The debate over prostitution is one that divides feminists into two groups: the Radical Feminists who want prostitution abolished, and the Liberal Feminists who would like to see prostitution decriminalized, and normalized in our society. Scott Anderson (2002) describes in his essay the strong and weak points of both the radical feminists’ and the liberals’ arguments, with the most positive emphasis on the radical feminists position for abolishing the institution. Nick Larson’s account of prostitution (2001) is much more objective than Anderson’s, but he points ut that decriminalizing prostitution, and transforming it into a “viable service-related occupation” (2001:62), would have many health and safety benefits for the prostitute.
Both Larson and Dr. Maggie O’Neill (1996) would like to see brothel-keeping laws removed, so that women can work in environments with health and safety standards, and also for the protection that would come with operating in small groups of women with mutual interests. Yvonne Abraham with Sarah McNaught (1997) bring up valid points on either side of the debate, directly from such radical eminists as lawyer Catherine MacKinnon and anti-pornography theorist and ex-prostitute Andrea Dworkin, (who also has a quote in Anderson’s essay (2002), describing the horror of violence from men who “are expressing pure hatred for the female body”), who believe prostitution “is too patriarchal to be tolerated”.
And from the other extreme, who they call “sex-radical feminists” (but who share the same values and opinions as those others describe as liberals or liberal feminists), argue that “sex work can be a good thing: a bold form of liberation for women, a way for some to take control of their lives” (1997).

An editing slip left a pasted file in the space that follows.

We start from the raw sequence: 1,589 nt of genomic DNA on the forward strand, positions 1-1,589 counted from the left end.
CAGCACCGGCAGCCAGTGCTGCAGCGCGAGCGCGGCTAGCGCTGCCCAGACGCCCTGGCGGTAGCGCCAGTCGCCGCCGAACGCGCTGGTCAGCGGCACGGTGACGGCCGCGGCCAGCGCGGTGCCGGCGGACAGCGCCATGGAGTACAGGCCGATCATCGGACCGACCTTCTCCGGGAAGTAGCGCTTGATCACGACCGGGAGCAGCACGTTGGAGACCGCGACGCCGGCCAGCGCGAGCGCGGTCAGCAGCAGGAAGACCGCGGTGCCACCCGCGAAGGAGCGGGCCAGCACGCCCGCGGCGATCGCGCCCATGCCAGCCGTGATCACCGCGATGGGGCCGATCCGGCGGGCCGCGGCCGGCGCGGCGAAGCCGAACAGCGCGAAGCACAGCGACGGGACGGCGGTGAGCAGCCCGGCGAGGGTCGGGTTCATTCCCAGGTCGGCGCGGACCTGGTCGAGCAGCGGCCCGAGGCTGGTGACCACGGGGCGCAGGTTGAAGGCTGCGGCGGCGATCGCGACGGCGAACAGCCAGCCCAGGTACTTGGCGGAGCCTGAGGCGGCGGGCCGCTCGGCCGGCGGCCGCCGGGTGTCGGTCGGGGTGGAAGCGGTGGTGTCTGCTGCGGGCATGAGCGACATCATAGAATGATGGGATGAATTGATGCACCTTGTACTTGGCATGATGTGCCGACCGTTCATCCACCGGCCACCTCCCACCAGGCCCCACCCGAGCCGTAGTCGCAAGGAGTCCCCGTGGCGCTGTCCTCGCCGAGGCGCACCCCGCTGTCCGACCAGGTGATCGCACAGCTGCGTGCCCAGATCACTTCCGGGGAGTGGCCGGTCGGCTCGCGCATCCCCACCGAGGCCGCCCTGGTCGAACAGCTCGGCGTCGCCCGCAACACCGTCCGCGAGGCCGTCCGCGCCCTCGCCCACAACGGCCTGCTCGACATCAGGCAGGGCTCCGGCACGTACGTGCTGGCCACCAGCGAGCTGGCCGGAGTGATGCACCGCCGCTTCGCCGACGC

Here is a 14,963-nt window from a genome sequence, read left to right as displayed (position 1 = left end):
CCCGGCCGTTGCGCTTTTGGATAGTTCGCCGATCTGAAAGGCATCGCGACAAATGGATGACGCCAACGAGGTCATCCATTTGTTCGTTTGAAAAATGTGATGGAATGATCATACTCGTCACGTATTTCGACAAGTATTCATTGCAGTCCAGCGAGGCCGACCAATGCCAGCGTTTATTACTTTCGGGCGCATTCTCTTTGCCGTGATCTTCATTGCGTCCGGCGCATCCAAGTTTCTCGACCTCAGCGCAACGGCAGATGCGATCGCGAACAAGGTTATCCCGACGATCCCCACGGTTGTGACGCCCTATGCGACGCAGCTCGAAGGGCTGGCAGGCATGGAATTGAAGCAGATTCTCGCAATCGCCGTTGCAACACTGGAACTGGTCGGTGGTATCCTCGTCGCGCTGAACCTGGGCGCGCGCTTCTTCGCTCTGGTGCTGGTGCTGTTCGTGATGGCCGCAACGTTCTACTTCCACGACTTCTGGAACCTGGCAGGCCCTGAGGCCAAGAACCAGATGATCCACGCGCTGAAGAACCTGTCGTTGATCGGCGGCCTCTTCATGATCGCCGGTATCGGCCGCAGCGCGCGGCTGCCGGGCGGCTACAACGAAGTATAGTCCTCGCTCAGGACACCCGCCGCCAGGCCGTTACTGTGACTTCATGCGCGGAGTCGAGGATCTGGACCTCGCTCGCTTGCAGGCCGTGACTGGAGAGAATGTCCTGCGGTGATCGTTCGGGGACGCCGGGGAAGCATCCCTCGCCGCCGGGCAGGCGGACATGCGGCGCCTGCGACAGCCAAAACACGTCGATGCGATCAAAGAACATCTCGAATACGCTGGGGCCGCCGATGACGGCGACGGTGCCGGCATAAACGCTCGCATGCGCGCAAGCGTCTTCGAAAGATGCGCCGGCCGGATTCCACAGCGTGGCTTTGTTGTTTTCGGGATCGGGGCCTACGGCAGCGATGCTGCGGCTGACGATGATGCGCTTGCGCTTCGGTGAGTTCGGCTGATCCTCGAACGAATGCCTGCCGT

I also looked to Kingsley Davis’ essay on “The Sociology of Prostitution” (1979) for his description and analysis of the institution of prostitution, its problems, and possible solutions. Based on the arguments presented, Anderson gives the most thorough, well supported account of either side of the debate, and gives a credible conclusion: that prohibiting prostitution would be better for society in the long run, on the grounds that normalizing it would be, in fact, more degrading than it is in its current state, and would require the sacrifice of sexual autonomy.
He centers his resolution around what he believes, and backs up, are possible societal outcomes of either normalizing the institution or abolishing it. In my analysis of the debate over whether to prohibit prostitution or to have it decriminalized, and normalized in society, I will begin by looking at what the various authors have written about the institution as it is right now, and its problems. I will then be able investigate the solutions presented by the liberal feminists, the problems with those, and the solutions presented by the radical feminists, and the problems with their arguments as well.